As I have written about in previous blogs, the number of temporary foreign workers in Canada continues to skyrocket. Growth of this category of foreigners has been large and consistent so that the number of temporary foreign workers in Canada now confidently outstrips the number of new permanent residents allowed into the country each year.
Until relatively recently, this category of workers had received little if any attention. The fact however is that temporary foreign workers represent the largest source of foreign labour in Canada, one which employers in Canada are becoming increasingly dependant.
With such large numbers, courts across the country are increasingly being faced with employment-related cases for temporary foreign workers. One example is a recent decision of the British Columbia Supreme Court in Dominguez v. Northland Properties Corporation, 2012 BCSC 328 (CanLII).
The case is particularly noteworthy because it resulted in the certification of a class action lawsuit brought forward on behalf of a large number of temporary foreign workers who have made several allegations, including that their employer broke the terms of their contract and dealt with them in bad faith.
The class action was initially brought forward by a Philippine temporary foreign worker, and subsequently, 75 of her co-workers who, like the initial plaintiff, were all temporary foreign workers. All of these employees came to Canada to work for the same employer under Citizenship and Immigration Canada’s Temporary Foreign Worker Program.
The plaintiff claims that she and the other employees included in the suit were given fewer hours than promised. She further states that when she complained to her manager, the employer cut back her hours further. The plaintiff further claims that she was paid improperly, including not being paid for overtime hours. The plaintiff also states that she was not paid for her return airfare, something which she alleges was promised to her and that the recruitment agency which arranged for her transfer to Canada overcharged her.
In allowing the class action to proceed, the court accepted that the claims brought forward by the plaintiffs were sufficiently common in nature. The court also found that the award of any damages, including any punitive damages, could be assessed on a group basis. The court was also convinced that the relevant issues were of common interest including whether a fiduciary relationship existed between the employer and the temporary foreign workers, the status of the agency relationship between the defendant and the recruitment agency, as well as the interpretation of the standard contractual terms.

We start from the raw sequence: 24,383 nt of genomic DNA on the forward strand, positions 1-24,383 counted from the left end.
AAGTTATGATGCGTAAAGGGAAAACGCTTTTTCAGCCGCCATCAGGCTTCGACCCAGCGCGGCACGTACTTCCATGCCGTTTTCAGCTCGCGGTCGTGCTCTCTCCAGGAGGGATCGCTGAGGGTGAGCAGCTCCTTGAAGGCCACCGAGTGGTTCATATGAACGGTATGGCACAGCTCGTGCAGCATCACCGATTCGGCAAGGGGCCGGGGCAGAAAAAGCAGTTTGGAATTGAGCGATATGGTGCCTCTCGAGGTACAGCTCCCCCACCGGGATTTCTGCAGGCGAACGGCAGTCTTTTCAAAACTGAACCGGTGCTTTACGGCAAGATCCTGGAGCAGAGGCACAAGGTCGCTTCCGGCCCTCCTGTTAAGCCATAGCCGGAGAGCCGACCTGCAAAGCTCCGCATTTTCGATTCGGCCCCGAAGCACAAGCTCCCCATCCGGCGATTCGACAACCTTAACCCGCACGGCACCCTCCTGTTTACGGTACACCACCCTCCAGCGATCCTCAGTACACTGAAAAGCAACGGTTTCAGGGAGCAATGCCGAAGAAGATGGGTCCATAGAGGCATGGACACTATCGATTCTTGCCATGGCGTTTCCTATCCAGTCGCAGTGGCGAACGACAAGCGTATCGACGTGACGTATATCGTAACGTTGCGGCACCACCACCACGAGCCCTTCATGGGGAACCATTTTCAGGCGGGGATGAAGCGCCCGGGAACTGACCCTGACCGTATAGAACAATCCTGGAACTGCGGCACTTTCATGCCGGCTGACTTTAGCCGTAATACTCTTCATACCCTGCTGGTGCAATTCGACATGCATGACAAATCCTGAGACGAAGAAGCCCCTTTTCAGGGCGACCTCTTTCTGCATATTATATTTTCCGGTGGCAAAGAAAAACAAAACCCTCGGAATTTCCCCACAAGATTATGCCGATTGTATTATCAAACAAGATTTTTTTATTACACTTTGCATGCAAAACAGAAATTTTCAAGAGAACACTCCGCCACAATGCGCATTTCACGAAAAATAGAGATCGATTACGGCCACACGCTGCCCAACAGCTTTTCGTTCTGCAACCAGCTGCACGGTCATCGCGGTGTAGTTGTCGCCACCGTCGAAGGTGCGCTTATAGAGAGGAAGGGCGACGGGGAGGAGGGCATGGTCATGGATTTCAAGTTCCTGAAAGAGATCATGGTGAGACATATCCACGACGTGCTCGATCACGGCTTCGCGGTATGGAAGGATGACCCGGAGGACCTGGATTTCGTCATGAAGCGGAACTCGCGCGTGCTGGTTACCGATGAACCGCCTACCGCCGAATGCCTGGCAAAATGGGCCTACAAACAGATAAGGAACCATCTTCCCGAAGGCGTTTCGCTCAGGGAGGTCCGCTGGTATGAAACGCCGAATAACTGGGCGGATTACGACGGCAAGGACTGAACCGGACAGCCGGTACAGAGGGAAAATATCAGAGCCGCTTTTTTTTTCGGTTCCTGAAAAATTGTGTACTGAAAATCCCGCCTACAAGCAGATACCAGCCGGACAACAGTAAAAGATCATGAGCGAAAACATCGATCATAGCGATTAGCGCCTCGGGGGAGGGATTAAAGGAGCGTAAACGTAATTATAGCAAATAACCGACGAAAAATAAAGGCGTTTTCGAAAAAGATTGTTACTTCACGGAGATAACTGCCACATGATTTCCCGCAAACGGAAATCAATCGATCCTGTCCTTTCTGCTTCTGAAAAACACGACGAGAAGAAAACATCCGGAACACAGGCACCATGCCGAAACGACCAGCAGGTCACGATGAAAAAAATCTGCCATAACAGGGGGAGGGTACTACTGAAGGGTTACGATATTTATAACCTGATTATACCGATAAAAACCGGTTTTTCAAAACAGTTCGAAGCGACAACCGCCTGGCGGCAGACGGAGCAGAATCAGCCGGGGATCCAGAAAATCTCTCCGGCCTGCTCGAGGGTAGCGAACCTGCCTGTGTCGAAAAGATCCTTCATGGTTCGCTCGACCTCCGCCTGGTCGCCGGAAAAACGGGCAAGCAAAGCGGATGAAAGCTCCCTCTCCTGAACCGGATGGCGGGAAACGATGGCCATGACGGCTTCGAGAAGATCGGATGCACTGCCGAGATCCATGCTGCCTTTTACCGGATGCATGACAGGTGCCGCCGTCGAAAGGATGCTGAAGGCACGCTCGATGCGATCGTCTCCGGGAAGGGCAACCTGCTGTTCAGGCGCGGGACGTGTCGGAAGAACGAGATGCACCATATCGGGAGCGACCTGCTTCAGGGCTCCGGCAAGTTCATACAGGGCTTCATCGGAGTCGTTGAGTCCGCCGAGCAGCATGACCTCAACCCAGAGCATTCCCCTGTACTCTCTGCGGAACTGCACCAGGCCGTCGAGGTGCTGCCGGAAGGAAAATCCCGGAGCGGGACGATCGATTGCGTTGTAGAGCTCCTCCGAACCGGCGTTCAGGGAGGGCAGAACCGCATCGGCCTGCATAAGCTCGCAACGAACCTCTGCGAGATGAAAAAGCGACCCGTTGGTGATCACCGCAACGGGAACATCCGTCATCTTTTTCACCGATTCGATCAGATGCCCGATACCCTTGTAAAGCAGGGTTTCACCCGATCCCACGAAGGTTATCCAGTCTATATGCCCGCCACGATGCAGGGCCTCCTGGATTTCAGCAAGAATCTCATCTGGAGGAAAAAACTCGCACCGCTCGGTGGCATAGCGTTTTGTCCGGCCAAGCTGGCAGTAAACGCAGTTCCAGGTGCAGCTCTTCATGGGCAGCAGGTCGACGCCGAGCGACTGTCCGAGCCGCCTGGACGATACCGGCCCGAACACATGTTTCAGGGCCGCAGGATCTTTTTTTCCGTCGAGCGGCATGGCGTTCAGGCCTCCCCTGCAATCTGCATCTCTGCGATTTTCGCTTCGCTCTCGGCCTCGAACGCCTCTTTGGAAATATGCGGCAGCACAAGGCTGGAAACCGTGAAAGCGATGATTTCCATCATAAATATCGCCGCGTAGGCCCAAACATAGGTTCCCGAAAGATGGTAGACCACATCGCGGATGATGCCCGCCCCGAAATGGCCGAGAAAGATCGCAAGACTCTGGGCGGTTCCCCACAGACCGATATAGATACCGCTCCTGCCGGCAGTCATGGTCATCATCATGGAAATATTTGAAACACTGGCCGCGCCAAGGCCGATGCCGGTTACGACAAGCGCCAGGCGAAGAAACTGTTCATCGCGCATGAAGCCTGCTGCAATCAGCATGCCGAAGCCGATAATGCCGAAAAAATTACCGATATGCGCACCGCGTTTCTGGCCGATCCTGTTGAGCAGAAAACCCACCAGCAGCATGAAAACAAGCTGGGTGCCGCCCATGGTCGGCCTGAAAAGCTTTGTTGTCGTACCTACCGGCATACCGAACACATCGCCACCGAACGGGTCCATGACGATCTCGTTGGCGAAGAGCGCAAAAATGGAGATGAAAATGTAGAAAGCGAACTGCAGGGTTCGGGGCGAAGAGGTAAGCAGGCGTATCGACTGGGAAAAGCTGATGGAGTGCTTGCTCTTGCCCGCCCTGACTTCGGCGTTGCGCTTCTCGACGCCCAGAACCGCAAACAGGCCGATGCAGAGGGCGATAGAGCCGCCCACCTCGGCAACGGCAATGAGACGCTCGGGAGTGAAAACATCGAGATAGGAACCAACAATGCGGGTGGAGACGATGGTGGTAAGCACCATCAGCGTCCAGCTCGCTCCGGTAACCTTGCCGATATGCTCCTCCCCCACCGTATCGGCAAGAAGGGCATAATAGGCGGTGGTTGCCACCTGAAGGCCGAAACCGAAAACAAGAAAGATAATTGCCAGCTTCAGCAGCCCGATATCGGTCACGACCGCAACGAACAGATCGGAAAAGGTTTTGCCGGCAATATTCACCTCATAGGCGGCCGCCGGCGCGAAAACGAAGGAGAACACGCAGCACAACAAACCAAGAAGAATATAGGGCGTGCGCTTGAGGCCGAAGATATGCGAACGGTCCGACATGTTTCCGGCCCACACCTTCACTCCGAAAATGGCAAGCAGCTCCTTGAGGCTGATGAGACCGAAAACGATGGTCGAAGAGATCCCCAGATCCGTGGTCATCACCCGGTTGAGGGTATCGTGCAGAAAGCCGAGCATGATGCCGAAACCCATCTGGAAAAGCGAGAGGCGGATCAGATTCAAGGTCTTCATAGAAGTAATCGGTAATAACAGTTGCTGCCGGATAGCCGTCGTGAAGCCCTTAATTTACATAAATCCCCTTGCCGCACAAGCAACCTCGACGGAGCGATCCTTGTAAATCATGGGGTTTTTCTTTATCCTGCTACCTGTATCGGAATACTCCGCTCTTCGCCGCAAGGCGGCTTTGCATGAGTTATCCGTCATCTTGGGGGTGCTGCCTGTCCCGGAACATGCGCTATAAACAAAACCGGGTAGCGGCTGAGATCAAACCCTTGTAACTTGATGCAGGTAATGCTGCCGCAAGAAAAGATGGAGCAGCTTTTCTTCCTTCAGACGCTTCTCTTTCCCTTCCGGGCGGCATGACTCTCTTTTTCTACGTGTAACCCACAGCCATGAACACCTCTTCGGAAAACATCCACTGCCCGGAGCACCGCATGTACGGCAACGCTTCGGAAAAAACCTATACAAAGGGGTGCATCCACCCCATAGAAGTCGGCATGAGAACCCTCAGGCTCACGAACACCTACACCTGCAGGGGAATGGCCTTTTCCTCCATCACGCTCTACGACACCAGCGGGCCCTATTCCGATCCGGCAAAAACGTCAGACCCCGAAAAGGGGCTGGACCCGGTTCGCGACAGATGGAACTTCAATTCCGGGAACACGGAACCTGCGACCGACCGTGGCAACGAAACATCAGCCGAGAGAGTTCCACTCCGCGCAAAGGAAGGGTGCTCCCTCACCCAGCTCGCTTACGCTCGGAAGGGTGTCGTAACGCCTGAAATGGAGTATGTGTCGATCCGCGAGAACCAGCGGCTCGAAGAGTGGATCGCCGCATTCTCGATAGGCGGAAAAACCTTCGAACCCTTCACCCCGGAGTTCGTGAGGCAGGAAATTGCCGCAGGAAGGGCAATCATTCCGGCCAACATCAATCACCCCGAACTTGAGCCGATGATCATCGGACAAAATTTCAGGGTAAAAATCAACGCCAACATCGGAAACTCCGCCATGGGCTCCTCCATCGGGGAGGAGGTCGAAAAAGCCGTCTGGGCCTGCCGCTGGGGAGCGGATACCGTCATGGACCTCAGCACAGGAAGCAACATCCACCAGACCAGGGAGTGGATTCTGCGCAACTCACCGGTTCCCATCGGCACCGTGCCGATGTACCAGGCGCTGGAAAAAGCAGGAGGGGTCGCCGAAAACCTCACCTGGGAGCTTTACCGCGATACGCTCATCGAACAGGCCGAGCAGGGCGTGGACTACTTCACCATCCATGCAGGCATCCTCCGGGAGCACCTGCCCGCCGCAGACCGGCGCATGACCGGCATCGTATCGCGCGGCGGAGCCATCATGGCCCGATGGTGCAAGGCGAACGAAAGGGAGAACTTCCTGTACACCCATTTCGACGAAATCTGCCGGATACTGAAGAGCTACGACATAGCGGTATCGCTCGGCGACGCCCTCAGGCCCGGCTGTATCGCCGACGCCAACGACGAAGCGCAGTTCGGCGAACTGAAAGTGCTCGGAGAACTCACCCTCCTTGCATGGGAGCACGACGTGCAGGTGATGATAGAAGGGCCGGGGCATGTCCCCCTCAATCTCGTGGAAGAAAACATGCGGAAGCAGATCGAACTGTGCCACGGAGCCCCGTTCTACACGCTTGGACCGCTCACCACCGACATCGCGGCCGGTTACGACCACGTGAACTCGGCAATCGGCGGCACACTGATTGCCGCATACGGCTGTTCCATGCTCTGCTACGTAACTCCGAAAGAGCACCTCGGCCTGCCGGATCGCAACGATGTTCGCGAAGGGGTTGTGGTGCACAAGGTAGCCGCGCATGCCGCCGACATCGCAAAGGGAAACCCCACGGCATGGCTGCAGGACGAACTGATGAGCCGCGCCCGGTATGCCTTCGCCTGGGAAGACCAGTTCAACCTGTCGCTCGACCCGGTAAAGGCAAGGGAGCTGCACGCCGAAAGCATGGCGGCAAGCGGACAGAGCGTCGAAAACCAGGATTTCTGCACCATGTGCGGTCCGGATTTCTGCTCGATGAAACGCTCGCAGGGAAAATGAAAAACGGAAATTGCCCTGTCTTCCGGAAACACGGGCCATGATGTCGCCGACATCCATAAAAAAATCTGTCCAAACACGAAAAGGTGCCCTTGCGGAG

The court also found commonality among the plaintiffs with respect to the context leading to the action, specifically finding that all of the employees involved were in an equally vulnerable situation and that their claims regarding being taken advantage of were sufficiently similar in nature.
The court also found commonality among claims relating to an alleged fiduciary relationship between the employer and workers because of what the court viewed as a shared experience among the temporary foreign workers concerned. The court also accepted commonality of claims relating to good faith as it related to the terms of the contractual relationship. The court also found that claims relating to unjust enrichment and improper record keeping with respect to hours of work could also be determined on a group basis.
In making its finding, the court also held that allowing a class action in the circumstances would positively contribute to access to justice for the litigants involved. The court also found that alternative avenues of redress, such as through enforcement mechanisms under the Employment Standards Act, were inferior to the class action process, not least because it would not address all issues raised. The court also recognized that the grouping together of several relatively low value claims would allow for greater efficiencies in the administration of justice.
What does this mean?
This case is important for two main reasons. First, it serves as an important reminder of increasing court tolerance of class action lawsuits for employment-related matters. Specifically, courts appear willing to be generous in finding commonalities in order to group together what may on an individual basis represent clams of relatively low value. Second, the case serves as a clear sign of the increasing exposure which employers face with respect to issues relating to temporary foreign workers. Specifically, as the number of temporary foreign workers increases, so does the importance of ensuring that processes are in place to reduce the unique challenges and risks which this type of employment relationship presents.